Wednesday, January 19, 2011

Those "Lucky" Bears

It was only a matter of time before there was a sports related post.

If you're a Chicago Bears fan you've heard, and may have said, that the Bears have been really lucky this season.  And I agree that they've been lucky particularly in one aspect which I'll touch upon later.  But frankly, all successful teams are lucky.  Some are luckier than others but all successful teams take advantage of their lucky breaks. Let's see how lucky the Bears have been.

The first thing people point to when stating how lucky the Bears are is their first win over the Detroit Lions.  "They only won that game because of the stupid rule on the Calvin Johnson catch!", they'll say.  I disagree.

If you saw the Green Bay Packers play the Atlanta Falcons on Saturday night you'll probably note that after the Tramon Williams interception return for a touchdown that game was pretty much a blowout.  The Packers dominated the game in winning 48-21.  Sports Illustrated's football expert Peter King said in his Monday Morning Quarterback column, "You don't win a lot of games -- home, road, on the North Pole -- when you get outgained 442-194."

So in this game that the Bears were "lucky" to win do you know how much they outgained the Lions by? 463-168!  They gained more yards and held the Lions to fewer yards than the Packers did in embarrassing the Falcons in Saturday night's game!  The only reason this game was close was due to 3 Bears turnovers in Detroit territory, including a Greg Olsen fumble on the 8 yard line, and the first of the Bears early season failures in attempts to score from 1 yard out.  The Bears should have blown them out.

Another example of the Bears being lucky that I've heard is, "It seemed like every week they played against a backup quarterback."  And yes, the Bears did get their share of backup quarterbacks.  Like in their rematch against the Lions where they played Drew Stanton and the Bears prevailed 24-20 in Detroit.  The problem with this example is the following week, also in Detroit, the same Lions led by the same Drew Stanton beat the Packers 7-3. 

Or how about when the Bears knocked Favre out early against the Minnesota Vikings and got to play most of the game against Joe Webb in Minnesota?  The Bears killed them 40-14.  In turn the Philadelphia Eagles got to play those same Vikings in Philadelphia and handled Joe Webb so well they lost to the Vikings 24-14. 

Another argument is, "look at how they got to play Seattle in the playoffs?  They're a sub-.500 team!"  Yes, they are.  And that same sub-.500 team beat the defending Super Bowl Champion New Orleans Saints the week before for the right to play the Bears.  In all three examples the Bears handled a team that another playoff team couldn't under similar circumstances.  Good teams take advantage of their breaks and the Bears have done a great job taking advantage of theirs.  The Bears success this season isn't due to luck.  This is a good football team.

It should be noted that the great '85 Bears got lucky too.  They got lucky that the Rams beat out the 49ers for the division crown so that the Giants and the 'Niners played for the right to play the Bears in the playoffs.  The Rams were a one-dimensional team offensively with no QB (Dieter Brock) but a great running back in Eric Dickerson, not unlike the Bears teams of '77 and '79 with Walter Payton at RB but Bob Avellini and Mike Phipps, respectively, at QB.  The Rams were a great match-up for the Bears defense.  They certainly got lucky with a wind gust in the middle of Sean Landeta's punt.  They also got lucky when the Dolphins lost in the playoffs so they got to face the Patriots instead of a better Dolphins team.  This team is nowhere near as good as the '85 team but both got their share of breaks and took advantage of them.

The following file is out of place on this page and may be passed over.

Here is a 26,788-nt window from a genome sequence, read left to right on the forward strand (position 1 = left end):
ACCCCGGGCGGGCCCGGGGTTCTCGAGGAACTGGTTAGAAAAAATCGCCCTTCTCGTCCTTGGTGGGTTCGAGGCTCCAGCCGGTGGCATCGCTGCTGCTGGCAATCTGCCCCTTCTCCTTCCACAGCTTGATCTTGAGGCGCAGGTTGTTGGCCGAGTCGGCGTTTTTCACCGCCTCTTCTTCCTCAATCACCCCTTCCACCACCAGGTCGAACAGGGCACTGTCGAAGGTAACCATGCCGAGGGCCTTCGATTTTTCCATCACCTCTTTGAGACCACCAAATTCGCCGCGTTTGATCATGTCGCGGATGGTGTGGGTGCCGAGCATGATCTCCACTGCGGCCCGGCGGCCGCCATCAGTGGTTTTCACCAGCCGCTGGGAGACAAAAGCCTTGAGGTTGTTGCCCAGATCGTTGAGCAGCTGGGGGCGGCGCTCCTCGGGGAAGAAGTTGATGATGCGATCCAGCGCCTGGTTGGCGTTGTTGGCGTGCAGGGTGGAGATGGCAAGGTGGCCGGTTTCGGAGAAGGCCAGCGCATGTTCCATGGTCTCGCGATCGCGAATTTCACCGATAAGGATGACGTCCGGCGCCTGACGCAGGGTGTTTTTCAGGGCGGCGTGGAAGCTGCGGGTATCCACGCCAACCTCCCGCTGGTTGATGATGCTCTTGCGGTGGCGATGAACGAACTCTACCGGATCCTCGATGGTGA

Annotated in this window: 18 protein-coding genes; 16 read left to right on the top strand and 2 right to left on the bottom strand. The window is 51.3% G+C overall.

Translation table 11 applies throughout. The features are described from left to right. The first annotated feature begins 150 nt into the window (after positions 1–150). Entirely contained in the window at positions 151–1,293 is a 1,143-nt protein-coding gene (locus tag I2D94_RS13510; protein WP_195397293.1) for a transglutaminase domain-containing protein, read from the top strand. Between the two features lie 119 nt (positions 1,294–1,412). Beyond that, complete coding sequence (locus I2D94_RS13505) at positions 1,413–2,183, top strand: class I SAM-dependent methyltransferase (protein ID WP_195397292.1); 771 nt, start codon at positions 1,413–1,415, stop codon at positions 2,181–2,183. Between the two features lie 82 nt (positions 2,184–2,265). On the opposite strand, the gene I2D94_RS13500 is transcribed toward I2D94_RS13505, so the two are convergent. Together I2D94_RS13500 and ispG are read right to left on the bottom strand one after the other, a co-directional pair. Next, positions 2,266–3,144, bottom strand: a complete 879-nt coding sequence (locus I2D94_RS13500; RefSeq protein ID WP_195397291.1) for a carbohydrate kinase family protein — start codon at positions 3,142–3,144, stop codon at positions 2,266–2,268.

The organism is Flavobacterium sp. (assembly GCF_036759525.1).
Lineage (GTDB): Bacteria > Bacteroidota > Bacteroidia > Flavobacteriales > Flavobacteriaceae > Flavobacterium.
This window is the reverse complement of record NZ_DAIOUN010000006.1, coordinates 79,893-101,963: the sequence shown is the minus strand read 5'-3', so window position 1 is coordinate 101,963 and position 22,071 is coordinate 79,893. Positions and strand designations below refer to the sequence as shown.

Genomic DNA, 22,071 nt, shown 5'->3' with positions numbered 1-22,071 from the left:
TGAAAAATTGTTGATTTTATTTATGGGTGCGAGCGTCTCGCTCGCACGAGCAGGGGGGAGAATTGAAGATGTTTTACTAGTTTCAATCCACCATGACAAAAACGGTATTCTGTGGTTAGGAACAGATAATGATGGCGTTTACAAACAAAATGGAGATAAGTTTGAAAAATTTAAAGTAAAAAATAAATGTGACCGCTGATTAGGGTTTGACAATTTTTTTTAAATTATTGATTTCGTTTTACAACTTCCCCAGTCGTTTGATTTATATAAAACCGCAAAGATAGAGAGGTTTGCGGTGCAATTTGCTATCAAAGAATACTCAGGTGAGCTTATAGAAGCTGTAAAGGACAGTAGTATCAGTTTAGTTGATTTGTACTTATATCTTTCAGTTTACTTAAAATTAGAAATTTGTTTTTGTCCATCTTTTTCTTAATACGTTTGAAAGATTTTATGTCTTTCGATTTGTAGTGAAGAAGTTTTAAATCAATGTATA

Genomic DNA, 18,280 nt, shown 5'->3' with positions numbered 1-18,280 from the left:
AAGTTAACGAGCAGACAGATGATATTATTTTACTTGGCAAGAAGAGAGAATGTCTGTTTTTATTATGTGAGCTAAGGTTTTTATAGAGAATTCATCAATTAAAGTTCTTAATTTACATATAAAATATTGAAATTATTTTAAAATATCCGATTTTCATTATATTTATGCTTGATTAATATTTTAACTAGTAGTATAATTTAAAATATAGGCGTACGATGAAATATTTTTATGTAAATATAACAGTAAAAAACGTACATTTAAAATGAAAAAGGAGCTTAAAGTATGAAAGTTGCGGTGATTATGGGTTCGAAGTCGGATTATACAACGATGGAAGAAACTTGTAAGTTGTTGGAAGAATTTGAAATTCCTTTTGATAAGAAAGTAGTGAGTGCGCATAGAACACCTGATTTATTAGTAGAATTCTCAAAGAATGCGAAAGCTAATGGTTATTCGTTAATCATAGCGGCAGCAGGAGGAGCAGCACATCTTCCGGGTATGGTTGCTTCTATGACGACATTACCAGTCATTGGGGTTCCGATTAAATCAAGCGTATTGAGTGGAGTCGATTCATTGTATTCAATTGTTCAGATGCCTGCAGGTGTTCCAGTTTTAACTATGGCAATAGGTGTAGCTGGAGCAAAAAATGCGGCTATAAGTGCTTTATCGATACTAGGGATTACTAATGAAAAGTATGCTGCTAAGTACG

All that being said there is one area the Bears have been extremely lucky and that's with injuries.  They've only lost important players for 2 games all season.  Lance Briggs missed the Seahawks game and Jay Cutler missed the Panthers game.  Pisa Tinoisamoa missed some games but the injury record with their starters has been remarkable.  That's incredibly lucky. 

So what's gonna happen on Sunday?  The Packers started as 3-point favorites and the line is moving up.  It's currently at 3.5 with some thought that it might go to 4.  With that line I'd bet the Bears.  I don't think the game will be decided by more than 3 points.  Does that mean I think they'll win?  You know where my heart lies but as an objective football observer I'd unfortunately have to say...*

*I can't bring myself to type the words.

In the next post I'll discuss what the Bears need to do to beat the Packers.


  1. None of these things by themselves is a great definition of lucky, but combined they encompass the greatest run of good fortune I can ever remember seeing for any team in any sport. If any one of the things you mention doesn't happen, this isn't a 2 seed and we possibly aren't talking about a home game for the NFC championship. Are they good? Sure...but so is much of the nfl. They are first and foremost lucky. Because now, their luck has put them in a spot where they actually just have to play 8 good quarters of football to win a title.

  2. Dave O. nominated the 2006 Bears. I prefer the 2001 model as the luckiest Bears playoff team that I can remember. What you described on Facebook almost exactly matches the 2008 Steelers - they got to play the 8-8 Chargers after the Chargers upset the Colts, beat the 11-5 Ravens for the conference title, a wild card team from their own division, and then barely beat the 9-7 Cardinals, the worst division winner in the NFC, to win the Super Bowl. So there a few examples of lucky teams - teams luckier than this year's Bears. If I dig I can find many more examples.